Modern humans (Homo sapiens) are thought to have first emerged in Africa about 150,000 years ago. 100,000 years later, a few of them left their homeland travelling first to Asia and then further east, crossing the Bering Strait, and colonizing the Americas. Excoffier and his colleagues developed theoretical models predicting that if modern humans migrated as small bands, then the populations that broke off from their original African family should progressively accumulate slightly harmful mutations -- a mutation load. Moreover, the mutational load of a population should then represent a way of measuring the distance it has covered since it left Africa. In a nutshell: an individual from Mexico should be carrying more harmful genetic variants than an individual from Africa.
To test their hypothesis, the researchers used next-generation sequencing (NGS) technology to sequence the complete set of coding variants from the genomes of individuals from seven populations within and outside Africa, i.e. from the Democratic Republic of Congo, Namibia, Algeria, Pakistan, Cambodia, Siberia and Mexico. They then simulated the spatial distribution of harmful mutations according to their theory. And their findings coincided: the number of slightly deleterious mutations per individual does indeed increase with distance from Southern Africa, which is consistent with an expansion of humans from that region.
The main reason for a higher load of harmful mutations in populations established further away from Africa is that natural selection is not very powerful in small populations: deleterious mutations were purged less efficiently in small pioneer tribes than in larger populations. In addition, selection had less time to act in populations that had broken away from their African homeland and thus settled far later.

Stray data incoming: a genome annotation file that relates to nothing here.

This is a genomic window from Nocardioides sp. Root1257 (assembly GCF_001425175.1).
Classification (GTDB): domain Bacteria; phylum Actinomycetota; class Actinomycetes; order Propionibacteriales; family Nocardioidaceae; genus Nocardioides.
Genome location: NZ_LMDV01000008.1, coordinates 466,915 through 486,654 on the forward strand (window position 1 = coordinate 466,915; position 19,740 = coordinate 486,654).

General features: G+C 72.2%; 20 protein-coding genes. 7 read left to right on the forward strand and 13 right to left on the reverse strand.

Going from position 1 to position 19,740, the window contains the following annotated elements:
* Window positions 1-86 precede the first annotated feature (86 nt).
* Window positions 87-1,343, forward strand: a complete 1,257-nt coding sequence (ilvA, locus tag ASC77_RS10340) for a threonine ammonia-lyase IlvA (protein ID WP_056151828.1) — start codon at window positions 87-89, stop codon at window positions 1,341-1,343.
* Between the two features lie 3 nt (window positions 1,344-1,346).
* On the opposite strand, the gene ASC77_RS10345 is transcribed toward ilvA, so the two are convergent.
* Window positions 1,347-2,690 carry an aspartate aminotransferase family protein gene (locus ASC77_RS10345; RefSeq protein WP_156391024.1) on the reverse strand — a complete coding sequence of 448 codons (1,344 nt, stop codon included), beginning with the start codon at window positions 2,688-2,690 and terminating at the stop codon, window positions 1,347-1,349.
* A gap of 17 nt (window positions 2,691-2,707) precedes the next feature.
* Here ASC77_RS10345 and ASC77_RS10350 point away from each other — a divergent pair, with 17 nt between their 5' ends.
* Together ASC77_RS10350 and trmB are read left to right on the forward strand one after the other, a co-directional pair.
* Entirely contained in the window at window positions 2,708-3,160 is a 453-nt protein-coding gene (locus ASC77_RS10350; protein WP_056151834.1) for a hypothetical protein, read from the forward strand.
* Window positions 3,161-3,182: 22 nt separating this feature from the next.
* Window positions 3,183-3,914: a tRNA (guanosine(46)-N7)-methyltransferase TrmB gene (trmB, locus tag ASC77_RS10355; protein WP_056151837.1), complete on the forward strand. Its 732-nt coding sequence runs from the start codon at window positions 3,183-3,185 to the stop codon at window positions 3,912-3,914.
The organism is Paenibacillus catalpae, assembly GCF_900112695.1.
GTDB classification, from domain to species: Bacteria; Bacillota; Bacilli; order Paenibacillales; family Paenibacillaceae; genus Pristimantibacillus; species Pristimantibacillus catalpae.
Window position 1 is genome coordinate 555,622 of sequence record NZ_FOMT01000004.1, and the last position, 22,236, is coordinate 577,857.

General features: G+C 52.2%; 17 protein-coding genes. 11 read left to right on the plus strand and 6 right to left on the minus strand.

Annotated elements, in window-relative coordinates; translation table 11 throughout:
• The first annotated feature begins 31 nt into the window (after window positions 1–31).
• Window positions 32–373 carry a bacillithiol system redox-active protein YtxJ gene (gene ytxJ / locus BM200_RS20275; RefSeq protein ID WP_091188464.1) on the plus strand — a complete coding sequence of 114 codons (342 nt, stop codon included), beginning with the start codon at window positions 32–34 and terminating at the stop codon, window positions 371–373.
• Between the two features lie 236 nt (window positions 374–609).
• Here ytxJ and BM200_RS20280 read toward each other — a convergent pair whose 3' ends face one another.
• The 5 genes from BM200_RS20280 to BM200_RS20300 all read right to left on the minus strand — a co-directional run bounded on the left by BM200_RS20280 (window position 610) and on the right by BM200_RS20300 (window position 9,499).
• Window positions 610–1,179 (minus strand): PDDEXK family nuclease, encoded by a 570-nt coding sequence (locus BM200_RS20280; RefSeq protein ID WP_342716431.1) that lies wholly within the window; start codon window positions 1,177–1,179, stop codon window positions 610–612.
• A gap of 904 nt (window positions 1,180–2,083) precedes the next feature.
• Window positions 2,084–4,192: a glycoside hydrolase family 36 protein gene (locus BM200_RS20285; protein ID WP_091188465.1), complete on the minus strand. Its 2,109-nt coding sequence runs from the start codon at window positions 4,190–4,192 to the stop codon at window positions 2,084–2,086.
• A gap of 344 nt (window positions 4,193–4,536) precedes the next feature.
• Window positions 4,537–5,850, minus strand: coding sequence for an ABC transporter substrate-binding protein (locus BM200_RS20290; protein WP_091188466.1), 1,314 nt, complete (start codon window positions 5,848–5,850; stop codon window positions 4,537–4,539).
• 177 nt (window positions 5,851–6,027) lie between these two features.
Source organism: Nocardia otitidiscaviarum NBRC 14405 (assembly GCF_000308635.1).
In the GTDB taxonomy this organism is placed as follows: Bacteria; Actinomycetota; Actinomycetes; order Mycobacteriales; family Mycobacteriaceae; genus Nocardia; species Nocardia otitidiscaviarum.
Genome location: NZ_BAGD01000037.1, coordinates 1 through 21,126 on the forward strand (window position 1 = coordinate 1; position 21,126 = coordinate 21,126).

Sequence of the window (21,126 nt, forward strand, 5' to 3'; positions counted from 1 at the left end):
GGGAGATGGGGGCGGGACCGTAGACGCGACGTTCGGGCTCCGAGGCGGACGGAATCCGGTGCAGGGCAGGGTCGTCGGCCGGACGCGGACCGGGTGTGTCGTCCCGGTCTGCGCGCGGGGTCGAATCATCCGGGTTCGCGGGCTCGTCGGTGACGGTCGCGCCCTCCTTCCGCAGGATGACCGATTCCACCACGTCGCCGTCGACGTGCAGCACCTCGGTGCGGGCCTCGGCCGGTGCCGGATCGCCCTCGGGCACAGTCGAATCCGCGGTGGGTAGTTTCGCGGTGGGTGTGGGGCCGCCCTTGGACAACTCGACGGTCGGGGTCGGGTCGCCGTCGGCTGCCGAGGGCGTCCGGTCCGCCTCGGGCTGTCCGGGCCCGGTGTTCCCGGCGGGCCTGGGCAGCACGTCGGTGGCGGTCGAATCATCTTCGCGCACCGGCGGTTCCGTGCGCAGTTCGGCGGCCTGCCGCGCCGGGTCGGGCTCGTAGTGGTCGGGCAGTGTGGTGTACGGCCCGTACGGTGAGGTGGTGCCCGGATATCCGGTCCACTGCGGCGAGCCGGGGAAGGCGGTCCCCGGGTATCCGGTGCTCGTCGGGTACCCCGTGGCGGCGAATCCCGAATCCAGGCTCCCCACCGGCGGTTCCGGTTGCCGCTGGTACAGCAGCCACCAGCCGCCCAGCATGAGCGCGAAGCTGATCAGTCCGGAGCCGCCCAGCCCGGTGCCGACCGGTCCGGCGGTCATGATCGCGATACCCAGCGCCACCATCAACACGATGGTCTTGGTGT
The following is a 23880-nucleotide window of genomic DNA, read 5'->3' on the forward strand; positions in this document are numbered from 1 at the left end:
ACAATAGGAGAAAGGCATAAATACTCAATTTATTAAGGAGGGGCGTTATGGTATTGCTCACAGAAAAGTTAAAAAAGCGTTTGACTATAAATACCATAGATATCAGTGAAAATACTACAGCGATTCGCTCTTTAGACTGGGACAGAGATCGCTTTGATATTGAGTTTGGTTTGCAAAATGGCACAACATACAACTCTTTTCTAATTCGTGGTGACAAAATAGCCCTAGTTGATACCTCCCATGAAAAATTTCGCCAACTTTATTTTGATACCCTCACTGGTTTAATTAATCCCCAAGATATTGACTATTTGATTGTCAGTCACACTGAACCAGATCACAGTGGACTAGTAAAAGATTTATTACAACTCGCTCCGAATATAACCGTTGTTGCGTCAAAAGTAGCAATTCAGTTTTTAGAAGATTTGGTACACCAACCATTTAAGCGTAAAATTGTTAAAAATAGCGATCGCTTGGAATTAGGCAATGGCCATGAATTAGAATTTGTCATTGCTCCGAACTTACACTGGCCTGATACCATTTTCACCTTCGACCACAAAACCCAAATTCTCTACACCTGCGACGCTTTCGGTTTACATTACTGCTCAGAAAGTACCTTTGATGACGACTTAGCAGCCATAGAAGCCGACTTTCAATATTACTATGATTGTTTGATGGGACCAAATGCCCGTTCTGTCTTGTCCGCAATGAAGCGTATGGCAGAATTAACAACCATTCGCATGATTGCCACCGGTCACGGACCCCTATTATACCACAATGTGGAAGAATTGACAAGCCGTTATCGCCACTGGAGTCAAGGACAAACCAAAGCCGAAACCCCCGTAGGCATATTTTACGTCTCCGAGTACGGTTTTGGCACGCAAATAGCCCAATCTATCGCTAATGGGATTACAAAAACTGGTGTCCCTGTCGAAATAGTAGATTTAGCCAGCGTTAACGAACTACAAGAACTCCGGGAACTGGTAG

"We find that mildly deleterious mutations have evolved as if they were neutral during the out-of-Africa expansion, which lasted probably for more than a thousand generations. Contrastingly, very harmful mutations are found at similar frequencies in all individuals of the world, as if there was a maximum threshold any individual can stand," says Stephan Peischl, a SIB member from Bern, and one of the main authors of the study.
"It's quite amazing that 50 thousand year-old migrations still leave a mark on current human genetic diversity, but to be able to see this you need a huge amount of data in many populations from different continents. Only 5 years ago, this would not have been possible," concludes Laurent Excoffier.
These results were recently published in the Proceedings of the National Academy of Sciences
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